To overcome this potential problem, Riffle uses yet another technique called authentication encryption, which can verify the authenticity of an encrypted message. Authentication encryption is much more efficient to execute than the verifiable shuffle, but it requires the sender and the receiver to share a private cryptographic key. Therefore, Riffle appears to use the verifiable shuffle technique only to establish secure connections that let each user and each Mixnet server agree upon a key. It then uses the authentication encryption technique for the remainder of the communication session.

Fig 2. Anonymous File Sharing Protocol

A Mixnet with onion encryption is only effective against a passive adversary that is the one that observes traffic going in and out of the relay network. That leaves the Mixnet vulnerable to active adversaries, which can infiltrate the servers with their own code. If, for instance, an adversary that has taken control of a Mixnet router wants to determine the destination of a particular message, they could simply replace all the other messages they receive with their own, bound for a single destination. They could then passively track the one message that does not follow its own pre-specified route.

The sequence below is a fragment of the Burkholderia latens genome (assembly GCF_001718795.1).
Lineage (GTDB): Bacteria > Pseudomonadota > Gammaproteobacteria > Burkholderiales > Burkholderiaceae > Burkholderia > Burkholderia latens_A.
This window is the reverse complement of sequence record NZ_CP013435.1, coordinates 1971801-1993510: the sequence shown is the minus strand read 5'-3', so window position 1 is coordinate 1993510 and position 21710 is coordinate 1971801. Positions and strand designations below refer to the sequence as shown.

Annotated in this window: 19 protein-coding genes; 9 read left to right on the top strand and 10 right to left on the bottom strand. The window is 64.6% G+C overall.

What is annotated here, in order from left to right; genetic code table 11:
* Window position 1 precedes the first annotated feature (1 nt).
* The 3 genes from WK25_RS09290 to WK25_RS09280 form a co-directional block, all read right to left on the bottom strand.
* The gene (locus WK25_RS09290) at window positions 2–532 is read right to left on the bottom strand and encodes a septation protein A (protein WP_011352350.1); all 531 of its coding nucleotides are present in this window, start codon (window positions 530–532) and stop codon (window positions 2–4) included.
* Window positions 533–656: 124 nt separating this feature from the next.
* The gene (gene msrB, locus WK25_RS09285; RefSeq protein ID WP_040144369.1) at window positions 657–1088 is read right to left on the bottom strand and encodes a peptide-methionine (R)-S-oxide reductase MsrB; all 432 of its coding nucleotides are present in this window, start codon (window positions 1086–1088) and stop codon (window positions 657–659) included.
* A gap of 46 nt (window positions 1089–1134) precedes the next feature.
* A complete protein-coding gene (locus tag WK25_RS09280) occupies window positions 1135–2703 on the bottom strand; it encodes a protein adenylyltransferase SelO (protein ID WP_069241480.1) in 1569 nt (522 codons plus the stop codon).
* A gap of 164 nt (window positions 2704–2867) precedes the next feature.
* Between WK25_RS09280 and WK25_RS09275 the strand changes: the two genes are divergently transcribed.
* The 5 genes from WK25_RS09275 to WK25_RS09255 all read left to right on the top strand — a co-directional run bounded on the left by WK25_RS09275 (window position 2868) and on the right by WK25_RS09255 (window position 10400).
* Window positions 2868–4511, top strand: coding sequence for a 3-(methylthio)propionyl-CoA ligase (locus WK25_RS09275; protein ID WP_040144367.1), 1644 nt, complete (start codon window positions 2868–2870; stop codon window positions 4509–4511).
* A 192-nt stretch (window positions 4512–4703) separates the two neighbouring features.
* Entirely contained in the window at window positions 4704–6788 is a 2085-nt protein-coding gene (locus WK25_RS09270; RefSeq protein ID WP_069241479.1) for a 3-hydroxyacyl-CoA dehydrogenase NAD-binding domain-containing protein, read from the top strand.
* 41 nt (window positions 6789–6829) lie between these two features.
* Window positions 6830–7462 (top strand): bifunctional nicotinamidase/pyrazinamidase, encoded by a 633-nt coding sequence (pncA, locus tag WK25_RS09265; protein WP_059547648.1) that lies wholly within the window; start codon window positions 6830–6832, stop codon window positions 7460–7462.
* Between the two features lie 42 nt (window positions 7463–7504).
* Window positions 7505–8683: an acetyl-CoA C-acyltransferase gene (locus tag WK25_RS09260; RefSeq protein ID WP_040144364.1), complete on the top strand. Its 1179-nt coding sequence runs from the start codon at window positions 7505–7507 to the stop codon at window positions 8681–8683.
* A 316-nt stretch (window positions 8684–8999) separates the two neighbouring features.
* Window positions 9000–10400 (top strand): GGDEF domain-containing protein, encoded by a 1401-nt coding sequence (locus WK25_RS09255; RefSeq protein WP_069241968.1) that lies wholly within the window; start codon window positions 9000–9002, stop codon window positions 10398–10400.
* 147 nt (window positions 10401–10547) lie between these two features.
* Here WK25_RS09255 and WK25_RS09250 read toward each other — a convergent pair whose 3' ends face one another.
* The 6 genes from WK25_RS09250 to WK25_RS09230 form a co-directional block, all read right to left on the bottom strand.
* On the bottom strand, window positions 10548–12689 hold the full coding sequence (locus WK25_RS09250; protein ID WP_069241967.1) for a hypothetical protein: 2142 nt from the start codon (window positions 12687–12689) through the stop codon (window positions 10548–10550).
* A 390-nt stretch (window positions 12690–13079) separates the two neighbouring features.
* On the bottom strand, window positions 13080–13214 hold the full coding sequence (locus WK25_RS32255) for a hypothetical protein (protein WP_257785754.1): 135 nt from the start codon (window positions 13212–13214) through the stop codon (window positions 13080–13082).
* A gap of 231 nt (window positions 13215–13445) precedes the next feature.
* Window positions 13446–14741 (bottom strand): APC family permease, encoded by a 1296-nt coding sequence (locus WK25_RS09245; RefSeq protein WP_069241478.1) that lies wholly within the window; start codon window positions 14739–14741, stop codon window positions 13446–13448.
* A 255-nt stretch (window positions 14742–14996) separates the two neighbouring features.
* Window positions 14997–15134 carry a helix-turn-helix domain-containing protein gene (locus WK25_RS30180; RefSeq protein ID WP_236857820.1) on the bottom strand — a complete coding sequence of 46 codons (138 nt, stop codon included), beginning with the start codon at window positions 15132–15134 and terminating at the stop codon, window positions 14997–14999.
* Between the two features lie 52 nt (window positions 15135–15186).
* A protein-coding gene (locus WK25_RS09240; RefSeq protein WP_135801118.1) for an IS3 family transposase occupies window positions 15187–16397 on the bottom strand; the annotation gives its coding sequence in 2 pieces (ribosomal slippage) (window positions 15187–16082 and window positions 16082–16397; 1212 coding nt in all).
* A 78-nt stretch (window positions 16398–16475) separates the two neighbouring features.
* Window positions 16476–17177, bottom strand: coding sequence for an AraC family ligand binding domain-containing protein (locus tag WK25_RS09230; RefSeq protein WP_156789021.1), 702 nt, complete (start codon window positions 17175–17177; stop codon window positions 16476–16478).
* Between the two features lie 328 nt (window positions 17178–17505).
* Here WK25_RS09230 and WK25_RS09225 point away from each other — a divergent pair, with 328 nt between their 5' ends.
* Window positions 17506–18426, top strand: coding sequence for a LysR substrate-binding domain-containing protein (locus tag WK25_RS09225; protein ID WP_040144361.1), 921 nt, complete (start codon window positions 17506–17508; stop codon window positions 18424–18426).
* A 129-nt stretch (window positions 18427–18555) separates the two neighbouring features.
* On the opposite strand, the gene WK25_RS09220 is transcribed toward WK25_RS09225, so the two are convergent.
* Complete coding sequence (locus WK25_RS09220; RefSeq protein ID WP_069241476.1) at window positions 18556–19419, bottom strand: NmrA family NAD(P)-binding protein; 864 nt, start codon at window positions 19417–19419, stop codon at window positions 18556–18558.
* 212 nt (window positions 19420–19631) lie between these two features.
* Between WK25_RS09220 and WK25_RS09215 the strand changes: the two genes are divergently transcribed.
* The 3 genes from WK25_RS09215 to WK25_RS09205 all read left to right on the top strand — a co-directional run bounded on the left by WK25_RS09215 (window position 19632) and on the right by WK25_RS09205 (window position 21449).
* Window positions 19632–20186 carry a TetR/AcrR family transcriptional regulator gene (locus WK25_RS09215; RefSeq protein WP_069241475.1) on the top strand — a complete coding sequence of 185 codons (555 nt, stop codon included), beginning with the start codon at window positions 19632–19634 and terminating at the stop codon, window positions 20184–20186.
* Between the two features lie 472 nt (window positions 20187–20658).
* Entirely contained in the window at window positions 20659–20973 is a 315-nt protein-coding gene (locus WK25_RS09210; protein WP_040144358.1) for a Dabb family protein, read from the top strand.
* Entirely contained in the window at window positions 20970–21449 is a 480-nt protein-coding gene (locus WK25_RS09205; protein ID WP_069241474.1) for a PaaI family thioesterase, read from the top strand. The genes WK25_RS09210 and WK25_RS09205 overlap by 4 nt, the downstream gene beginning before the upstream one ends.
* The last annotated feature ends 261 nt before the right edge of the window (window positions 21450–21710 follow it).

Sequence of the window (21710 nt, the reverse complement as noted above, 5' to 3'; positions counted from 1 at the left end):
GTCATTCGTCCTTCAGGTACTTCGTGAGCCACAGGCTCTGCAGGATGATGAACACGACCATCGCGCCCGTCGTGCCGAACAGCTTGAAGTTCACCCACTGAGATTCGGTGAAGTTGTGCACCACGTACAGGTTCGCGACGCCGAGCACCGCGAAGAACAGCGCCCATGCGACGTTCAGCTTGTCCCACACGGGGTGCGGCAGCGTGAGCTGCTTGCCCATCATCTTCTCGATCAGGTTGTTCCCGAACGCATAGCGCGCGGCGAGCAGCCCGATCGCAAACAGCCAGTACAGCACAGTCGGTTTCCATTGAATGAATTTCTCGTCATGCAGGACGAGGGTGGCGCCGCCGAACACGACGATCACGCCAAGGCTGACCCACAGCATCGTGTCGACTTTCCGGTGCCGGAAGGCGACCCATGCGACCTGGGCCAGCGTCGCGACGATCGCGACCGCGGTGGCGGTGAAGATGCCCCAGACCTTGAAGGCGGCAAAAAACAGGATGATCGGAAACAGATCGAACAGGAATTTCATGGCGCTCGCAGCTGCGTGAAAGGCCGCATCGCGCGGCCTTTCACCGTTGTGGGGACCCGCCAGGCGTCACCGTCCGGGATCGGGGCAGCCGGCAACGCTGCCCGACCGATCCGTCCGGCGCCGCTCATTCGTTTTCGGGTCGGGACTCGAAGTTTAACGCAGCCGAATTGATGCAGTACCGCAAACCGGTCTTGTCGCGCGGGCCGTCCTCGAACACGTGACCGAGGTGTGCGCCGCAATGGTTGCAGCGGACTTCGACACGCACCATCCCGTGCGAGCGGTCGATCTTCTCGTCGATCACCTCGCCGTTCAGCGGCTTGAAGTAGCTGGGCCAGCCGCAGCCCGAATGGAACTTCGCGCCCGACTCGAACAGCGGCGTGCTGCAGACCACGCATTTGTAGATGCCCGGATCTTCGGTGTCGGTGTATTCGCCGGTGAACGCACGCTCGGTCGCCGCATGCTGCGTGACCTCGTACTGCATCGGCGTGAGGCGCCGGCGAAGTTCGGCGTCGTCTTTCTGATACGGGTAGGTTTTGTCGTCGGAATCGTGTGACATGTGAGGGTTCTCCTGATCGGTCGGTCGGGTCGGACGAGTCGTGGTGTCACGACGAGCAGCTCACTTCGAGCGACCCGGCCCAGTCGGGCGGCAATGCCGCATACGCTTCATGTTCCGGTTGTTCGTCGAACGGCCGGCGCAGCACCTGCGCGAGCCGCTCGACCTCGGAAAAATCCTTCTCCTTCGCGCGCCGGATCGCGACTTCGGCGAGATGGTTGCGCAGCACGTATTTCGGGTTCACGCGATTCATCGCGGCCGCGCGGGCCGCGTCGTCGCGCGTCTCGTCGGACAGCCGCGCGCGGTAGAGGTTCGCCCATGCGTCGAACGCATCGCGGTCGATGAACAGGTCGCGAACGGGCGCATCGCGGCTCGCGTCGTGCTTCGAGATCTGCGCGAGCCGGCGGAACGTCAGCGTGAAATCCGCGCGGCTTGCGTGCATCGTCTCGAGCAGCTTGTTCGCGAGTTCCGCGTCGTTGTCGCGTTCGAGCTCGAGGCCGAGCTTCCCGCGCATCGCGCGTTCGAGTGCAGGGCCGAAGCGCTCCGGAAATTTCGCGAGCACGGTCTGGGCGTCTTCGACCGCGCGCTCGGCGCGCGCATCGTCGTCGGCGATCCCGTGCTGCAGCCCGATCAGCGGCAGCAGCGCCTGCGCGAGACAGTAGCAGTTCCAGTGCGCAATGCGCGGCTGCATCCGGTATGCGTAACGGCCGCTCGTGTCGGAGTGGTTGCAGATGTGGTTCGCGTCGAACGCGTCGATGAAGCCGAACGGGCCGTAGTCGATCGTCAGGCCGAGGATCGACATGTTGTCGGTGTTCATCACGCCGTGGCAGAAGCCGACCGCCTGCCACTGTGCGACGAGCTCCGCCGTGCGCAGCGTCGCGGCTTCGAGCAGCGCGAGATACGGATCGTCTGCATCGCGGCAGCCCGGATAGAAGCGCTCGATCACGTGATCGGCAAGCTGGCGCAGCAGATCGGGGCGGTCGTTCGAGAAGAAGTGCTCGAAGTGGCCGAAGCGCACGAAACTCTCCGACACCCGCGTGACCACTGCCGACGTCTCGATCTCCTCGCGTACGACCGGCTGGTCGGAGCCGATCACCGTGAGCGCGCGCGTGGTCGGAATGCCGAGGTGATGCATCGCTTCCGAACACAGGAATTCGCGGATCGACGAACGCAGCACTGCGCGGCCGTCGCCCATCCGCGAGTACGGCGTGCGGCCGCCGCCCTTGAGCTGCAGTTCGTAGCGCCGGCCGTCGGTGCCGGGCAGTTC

Riffle vs. TOR

Arguably, TOR is the only credible competition for Riffle, therefore the comparison between the two anonymous communication systems is inevitable.

Riffle is believed to have a number of advantages over TOR. For example:

  • Riffle is more secure than TOR as it relies on an anti-trust model. Therefore, as long as one server in the anonymity network is safe, Riffle is secure.
  • TOR has been criticised for its poor performance. Riffle is faster than TOR. In the research, it was revealed that file transfers in Riffle took one-tenth of the time required for TOR and other anonymity networks. As far as file sharing was concerned, Riffle can achieve a bandwidth of over 100KB/per client in an anonymous network of 200 clients.

Having said that, there are a number of limitations to Riffle:

  • The Riffle model assumes that users would like to communicate with other users in the same group. However, what happens if the users may also want to interact other Riffle groups, or the general Internet?
  • There appears to be no mechanism to prevent malicious servers from claiming that the one safe server is malicious. Though this scenario is assessed to be rare, it nevertheless is a possibility.

Is the Riffle anonymity network the answer to the call for better online privacy? Perhaps. It certainly utilises improved protocols and techniques, as discussed above. However, it also suffers from serious limitations. Time will tell if this proof of concept project replaces TOR.